aamc.org does not support this web browser.
  • Washington Highlights

    Senators Reach Bipartisan Deal to Stabilize the Marketplaces


    Len Marquez, Senior Director, Government Relations

    Senator Health, Education, Labor, and Pensions Chair Lamar Alexander (R-Tenn.) and Ranking Member Patty Murray (D-Wash.) Oct. 17 announced they reached a deal to stabilize the health insurance marketplaces. The deal, which may change in the coming weeks, would continue the cost-sharing reduction (CSR) payments for two years in exchange for additional flexibility to states via the Section 1332 state innovation waiver process. The administration Oct 12 announced that it would stop making the CSR payments, effective immediately [see Washington Highlights, Oct. 13].

    While initially supportive of the bipartisan deal, President Trump now opposes the legislation as currently drafted. Several Republicans have also expressed their opposition to the legislation, including Rep. Mark Walker (R-N.C.), chair of the Republican Study Committee. However, a bipartisan group of ten governors sent a letter to House and Senate leadership urging support for the legislation.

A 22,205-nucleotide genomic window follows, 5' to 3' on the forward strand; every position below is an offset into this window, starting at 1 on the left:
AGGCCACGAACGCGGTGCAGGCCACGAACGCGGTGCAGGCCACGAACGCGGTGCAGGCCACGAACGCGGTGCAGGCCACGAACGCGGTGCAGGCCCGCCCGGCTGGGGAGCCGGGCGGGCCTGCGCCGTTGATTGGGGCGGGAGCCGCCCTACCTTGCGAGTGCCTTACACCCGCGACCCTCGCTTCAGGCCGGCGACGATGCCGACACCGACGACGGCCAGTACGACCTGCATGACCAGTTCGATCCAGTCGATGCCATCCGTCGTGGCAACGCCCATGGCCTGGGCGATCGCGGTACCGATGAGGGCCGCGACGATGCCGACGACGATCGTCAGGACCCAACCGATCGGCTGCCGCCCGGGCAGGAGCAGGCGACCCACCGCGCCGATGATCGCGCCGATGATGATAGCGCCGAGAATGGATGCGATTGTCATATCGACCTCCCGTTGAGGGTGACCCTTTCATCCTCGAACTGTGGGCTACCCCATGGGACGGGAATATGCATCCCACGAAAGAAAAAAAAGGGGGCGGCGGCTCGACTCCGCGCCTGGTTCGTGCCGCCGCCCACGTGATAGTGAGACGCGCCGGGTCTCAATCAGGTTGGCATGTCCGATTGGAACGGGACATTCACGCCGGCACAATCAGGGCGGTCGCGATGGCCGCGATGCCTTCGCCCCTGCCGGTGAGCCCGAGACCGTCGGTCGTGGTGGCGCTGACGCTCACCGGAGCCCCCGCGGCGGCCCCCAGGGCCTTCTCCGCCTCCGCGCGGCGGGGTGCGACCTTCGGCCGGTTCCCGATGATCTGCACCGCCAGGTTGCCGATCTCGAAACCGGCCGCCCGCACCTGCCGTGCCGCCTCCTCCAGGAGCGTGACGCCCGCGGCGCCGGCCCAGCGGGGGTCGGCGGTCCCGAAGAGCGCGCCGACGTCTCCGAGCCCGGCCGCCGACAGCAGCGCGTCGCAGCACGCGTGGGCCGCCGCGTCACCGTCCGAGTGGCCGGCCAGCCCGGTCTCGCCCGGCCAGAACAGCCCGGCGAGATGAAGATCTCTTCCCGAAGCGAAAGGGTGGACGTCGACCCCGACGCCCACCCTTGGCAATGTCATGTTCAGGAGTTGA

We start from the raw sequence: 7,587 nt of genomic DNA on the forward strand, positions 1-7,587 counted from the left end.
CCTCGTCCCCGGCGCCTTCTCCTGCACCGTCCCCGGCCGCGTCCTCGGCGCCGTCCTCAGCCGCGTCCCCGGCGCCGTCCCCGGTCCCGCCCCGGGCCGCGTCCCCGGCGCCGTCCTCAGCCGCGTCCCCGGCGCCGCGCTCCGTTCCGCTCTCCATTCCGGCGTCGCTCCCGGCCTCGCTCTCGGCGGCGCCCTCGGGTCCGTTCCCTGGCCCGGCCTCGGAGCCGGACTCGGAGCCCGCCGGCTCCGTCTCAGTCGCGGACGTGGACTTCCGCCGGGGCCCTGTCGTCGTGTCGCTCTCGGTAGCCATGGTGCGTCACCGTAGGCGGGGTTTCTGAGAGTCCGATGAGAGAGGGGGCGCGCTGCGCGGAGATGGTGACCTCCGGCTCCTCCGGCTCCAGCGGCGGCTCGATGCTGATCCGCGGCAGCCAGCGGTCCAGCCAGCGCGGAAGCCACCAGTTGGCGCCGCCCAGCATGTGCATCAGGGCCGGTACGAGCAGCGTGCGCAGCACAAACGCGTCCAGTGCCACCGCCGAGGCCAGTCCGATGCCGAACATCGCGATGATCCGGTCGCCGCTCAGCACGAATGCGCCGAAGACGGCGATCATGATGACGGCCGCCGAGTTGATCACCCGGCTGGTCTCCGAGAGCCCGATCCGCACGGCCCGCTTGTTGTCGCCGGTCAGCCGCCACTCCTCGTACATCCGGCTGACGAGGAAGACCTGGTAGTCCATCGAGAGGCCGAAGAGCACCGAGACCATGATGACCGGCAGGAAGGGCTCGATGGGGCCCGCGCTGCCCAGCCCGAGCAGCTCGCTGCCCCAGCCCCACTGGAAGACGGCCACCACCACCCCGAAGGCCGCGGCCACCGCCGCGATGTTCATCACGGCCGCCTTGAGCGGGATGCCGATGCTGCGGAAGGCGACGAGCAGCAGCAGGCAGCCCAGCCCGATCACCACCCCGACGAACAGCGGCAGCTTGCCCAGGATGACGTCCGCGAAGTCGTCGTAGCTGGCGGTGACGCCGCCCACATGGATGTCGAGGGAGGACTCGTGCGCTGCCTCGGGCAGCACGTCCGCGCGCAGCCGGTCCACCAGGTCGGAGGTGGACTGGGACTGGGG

Sens. Alexander and Murray are now working to garner support for the legislation, preferably before the 2018 premiums are irreversibly set. As of Oct. 19, twenty-two Senators have cosponsored the legislation, evenly split between Republicans and Democrats. Notably, both Sens. Lindsey Graham (R-S.C.) and Bill Cassidy (R-La.), the authors of the legislation most recently brought forward to repeal and replace the Affordable Care Act (ACA), have cosponsored the bipartisan deal.

    Next steps for the legislation remain uncertain, as a date for bringing the legislation to the floor for debate or for a vote has not yet been set. It also remains to be seen whether the deal is somehow incorporated into an end of year package.

    In the meantime, a group of 19 Democratic attorneys general acted to continue funding the CSRs outside of the legislative process by filing an Oct. 18 temporary restraining order.  The restraining order, filed in the U.S. District Court for the Northern District of California, is aimed at compelling the administration to continue issuing the CSR payments until the suit they have filed is resolved.